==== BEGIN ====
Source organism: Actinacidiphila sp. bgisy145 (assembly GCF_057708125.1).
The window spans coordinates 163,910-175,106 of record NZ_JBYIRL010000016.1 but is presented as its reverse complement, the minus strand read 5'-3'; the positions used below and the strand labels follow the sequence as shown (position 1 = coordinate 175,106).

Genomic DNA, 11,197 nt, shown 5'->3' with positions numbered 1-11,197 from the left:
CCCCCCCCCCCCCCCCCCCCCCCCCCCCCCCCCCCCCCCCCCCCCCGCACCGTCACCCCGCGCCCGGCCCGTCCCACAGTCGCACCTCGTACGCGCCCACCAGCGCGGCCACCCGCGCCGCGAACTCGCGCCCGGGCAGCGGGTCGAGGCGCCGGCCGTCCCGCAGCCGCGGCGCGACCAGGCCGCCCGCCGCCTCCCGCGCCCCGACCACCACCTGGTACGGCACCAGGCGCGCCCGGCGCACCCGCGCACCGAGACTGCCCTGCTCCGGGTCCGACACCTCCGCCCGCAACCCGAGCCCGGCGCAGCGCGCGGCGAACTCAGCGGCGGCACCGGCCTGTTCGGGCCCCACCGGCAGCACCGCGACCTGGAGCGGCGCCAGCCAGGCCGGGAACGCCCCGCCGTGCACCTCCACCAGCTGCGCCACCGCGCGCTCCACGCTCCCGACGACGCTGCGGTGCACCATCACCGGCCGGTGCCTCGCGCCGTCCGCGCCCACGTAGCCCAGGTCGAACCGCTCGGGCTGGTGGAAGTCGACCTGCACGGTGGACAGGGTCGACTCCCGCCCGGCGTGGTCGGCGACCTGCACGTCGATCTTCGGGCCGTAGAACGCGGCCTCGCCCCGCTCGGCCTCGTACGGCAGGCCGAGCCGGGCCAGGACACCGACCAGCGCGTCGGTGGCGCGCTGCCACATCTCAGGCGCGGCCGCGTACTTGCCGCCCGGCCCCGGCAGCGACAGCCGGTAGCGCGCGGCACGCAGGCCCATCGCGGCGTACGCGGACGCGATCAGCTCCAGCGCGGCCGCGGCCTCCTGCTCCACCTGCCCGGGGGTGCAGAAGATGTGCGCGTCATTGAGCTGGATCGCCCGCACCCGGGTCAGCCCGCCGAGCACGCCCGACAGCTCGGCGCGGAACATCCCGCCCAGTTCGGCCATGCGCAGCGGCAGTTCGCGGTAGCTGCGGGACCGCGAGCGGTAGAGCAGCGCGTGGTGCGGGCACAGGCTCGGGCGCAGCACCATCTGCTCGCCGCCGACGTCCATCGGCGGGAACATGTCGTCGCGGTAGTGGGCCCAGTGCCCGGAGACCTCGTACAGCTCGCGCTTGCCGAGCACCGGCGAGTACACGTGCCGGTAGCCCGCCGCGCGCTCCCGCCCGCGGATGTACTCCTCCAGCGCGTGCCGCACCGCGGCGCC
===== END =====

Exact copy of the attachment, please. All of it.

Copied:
Source organism: Actinacidiphila sp. bgisy145 (assembly GCF_057708125.1).
The window spans coordinates 163,910-175,106 of record NZ_JBYIRL010000016.1 but is presented as its reverse complement, the minus strand read 5'-3'; the positions used below and the strand labels follow the sequence as shown (position 1 = coordinate 175,106).

Genomic DNA, 11,197 nt, shown 5'->3' with positions numbered 1-11,197 from the left:
CCCCCCCCCCCCCCCCCCCCCCCCCCCCCCCCCCCCCCCCCCCCCCGCACCGTCACCCCGCGCCCGGCCCGTCCCACAGTCGCACCTCGTACGCGCCCACCAGCGCGGCCACCCGCGCCGCGAACTCGCGCCCGGGCAGCGGGTCGAGGCGCCGGCCGTCCCGCAGCCGCGGCGCGACCAGGCCGCCCGCCGCCTCCCGCGCCCCGACCACCACCTGGTACGGCACCAGGCGCGCCCGGCGCACCCGCGCACCGAGACTGCCCTGCTCCGGGTCCGACACCTCCGCCCGCAACCCGAGCCCGGCGCAGCGCGCGGCGAACTCAGCGGCGGCACCGGCCTGTTCGGGCCCCACCGGCAGCACCGCGACCTGGAGCGGCGCCAGCCAGGCCGGGAACGCCCCGCCGTGCACCTCCACCAGCTGCGCCACCGCGCGCTCCACGCTCCCGACGACGCTGCGGTGCACCATCACCGGCCGGTGCCTCGCGCCGTCCGCGCCCACGTAGCCCAGGTCGAACCGCTCGGGCTGGTGGAAGTCGACCTGCACGGTGGACAGGGTCGACTCCCGCCCGGCGTGGTCGGCGACCTGCACGTCGATCTTCGGGCCGTAGAACGCGGCCTCGCCCCGCTCGGCCTCGTACGGCAGGCCGAGCCGGGCCAGGACACCGACCAGCGCGTCGGTGGCGCGCTGCCACATCTCAGGCGCGGCCGCGTACTTGCCGCCCGGCCCCGGCAGCGACAGCCGGTAGCGCGCGGCACGCAGGCCCATCGCGGCGTACGCGGACGCGATCAGCTCCAGCGCGGCCGCGGCCTCCTGCTCCACCTGCCCGGGGGTGCAGAAGATGTGCGCGTCATTGAGCTGGATCGCCCGCACCCGGGTCAGCCCGCCGAGCACGCCCGACAGCTCGGCGCGGAACATCCCGCCCAGTTCGGCCATGCGCAGCGGCAGTTCGCGGTAGCTGCGGGACCGCGAGCGGTAGAGCAGCGCGTGGTGCGGGCACAGGCTCGGGCGCAGCACCATCTGCTCGCCGCCGACGTCCATCGGCGGGAACATGTCGTCGCGGTAGTGGGCCCAGTGCCCGGAGACCTCGTACAGCTCGCGCTTGCCGAGCACCGGCGAGTACACGTGCCGGTAGCCCGCCGCGCGCTCCCGCCCGCGGATGTACTCCTCCAGCGCGTGCCGCACCGCGGCGCC